The Historical Interlude Concerning the Crisis

of the Fourteenth Year of King Hezekiah

36:1 to 39:8

    These chapters are, in effect, the pivot on which the books turns, and appear to have been designed to act as a bridge between the two halves. Likewise, the issue of these chapters is central to the entire book. It is the issue of trust, and where that trust can ultimately be placed. Ironically, it was the Assyrian field commander who put the issue most succinctly: On whom are you depending (36:5)? It is a question that Isaiah forces us to ponder again and again, and with good reason, for our response to it will determine the whole shape of our lives.127

    Shortly after the fall of the northern kingdom of Isra'el, the Assyrian king Sennacherib descended on Judah. His assault came in 701 BC, during the reign of Ahaz’s son Hezekiah. In Chapters 28 to 35 we saw the prophecies that precipitated this crisis. Now in Chapters 36 to 39 we will see the events of the crisis itself. Up until now, the book of Isaiah has been written in Hebrew poetry; however Chapters 36 to 39 are written in Hebrew prose. The poetry will continue in Chapter 40. The entire book is a poetic book, as well as a prophetic book. Of the 66 chapters, 62 are written in poetry and only these 4 chapters are written in prose. Two parallel passages described in this section are Second Kings 18:3 to 20:21, and Second Chronicles 32:1-31.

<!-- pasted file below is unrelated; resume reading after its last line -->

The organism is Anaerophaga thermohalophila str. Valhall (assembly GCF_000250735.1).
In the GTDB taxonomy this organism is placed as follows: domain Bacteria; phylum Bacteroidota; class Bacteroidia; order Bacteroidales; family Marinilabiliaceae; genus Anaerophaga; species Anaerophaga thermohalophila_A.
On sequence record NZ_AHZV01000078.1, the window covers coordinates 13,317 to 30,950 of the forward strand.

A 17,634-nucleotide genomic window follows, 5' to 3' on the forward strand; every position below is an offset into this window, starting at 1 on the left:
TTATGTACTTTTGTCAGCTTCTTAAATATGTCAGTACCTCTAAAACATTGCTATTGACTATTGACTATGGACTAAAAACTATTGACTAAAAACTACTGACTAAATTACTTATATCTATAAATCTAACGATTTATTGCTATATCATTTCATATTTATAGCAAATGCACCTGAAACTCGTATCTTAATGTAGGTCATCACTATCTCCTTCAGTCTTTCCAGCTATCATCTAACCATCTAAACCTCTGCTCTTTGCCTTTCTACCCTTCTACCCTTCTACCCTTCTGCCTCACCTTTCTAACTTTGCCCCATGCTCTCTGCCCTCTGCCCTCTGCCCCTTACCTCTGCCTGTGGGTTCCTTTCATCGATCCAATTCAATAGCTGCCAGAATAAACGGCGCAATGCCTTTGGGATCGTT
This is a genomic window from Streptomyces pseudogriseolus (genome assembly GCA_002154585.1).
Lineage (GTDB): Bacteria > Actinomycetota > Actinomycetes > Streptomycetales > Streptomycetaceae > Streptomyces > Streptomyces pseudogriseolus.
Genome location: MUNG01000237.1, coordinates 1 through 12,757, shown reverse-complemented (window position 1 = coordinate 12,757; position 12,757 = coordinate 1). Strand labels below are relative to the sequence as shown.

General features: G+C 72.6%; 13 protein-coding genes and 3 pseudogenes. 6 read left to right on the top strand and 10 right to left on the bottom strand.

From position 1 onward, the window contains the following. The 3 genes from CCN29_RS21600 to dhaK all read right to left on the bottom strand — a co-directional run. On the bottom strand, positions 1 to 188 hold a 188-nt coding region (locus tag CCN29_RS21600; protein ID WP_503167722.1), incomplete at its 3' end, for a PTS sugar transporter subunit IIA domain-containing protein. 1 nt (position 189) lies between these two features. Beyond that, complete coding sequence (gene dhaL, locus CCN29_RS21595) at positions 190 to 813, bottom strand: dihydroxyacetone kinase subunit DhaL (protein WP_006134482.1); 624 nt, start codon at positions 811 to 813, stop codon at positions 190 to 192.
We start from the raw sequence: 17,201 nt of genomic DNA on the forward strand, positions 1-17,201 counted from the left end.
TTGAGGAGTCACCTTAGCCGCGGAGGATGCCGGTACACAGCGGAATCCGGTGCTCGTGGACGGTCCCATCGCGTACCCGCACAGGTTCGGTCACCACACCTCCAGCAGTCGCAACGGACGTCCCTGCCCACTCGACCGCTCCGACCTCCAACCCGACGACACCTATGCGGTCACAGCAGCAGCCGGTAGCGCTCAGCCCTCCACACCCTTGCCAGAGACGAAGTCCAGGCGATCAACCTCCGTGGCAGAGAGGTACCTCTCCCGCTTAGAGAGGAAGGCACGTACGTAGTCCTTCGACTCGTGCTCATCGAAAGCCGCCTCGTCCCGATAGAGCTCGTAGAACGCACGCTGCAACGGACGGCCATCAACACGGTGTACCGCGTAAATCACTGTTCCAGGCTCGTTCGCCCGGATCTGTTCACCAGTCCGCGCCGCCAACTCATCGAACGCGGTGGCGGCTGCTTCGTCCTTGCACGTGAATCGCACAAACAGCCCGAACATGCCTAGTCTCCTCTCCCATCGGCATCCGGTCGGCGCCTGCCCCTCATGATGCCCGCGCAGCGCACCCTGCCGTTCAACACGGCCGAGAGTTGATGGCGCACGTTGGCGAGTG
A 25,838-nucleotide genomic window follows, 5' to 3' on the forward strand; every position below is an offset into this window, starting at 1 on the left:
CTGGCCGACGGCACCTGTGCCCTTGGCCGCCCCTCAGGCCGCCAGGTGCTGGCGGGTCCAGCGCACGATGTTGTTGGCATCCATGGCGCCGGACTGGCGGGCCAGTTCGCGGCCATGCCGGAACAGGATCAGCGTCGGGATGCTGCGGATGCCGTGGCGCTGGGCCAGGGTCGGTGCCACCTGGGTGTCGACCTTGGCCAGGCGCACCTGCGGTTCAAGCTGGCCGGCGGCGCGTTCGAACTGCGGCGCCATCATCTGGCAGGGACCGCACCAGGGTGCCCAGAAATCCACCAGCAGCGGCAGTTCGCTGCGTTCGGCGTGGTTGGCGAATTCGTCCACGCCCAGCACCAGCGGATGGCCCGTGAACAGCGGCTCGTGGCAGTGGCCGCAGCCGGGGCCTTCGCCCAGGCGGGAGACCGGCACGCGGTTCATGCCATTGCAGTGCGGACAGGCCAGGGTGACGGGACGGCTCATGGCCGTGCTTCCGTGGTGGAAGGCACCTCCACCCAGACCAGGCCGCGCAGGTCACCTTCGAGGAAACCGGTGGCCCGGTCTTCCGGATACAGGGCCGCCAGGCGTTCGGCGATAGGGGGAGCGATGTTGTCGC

These four chapters are important for two reasons. First, we will see the fulfillment of many prophecies in the first 35 chapters of the book. What was promised in the first 35 chapters will now become history. The second reason that these four chapters are important is that they are a transitional period from Assyrian domination to Babylonian domination. The second part of Isaiah, Chapters 40 to 66, focuses on the Babylon. Chapters 38-39 represent a flashback, since the events of 701 BC had not yet occurred (38:6) and the envoys of the Babylonian king Merodach-Baladan (who ruled 721-710 BC and again in 703 BC) arrived after Hezekiah’s recovery from illness (39:1). Just as Chapters 36-37 fittingly conclude Chapters 1 to 35, which have a strong Assyrian orientation, so also Chapters 38-39 form a suitable introduction to Chapters 40 to 66, which largely describe Judah’s future relationship with the Babylonians.128 In these two chapters Isaiah seeks to answer the questions, “Can God rescue Judah from Assyria?” and, “Can God be trusted?”

 

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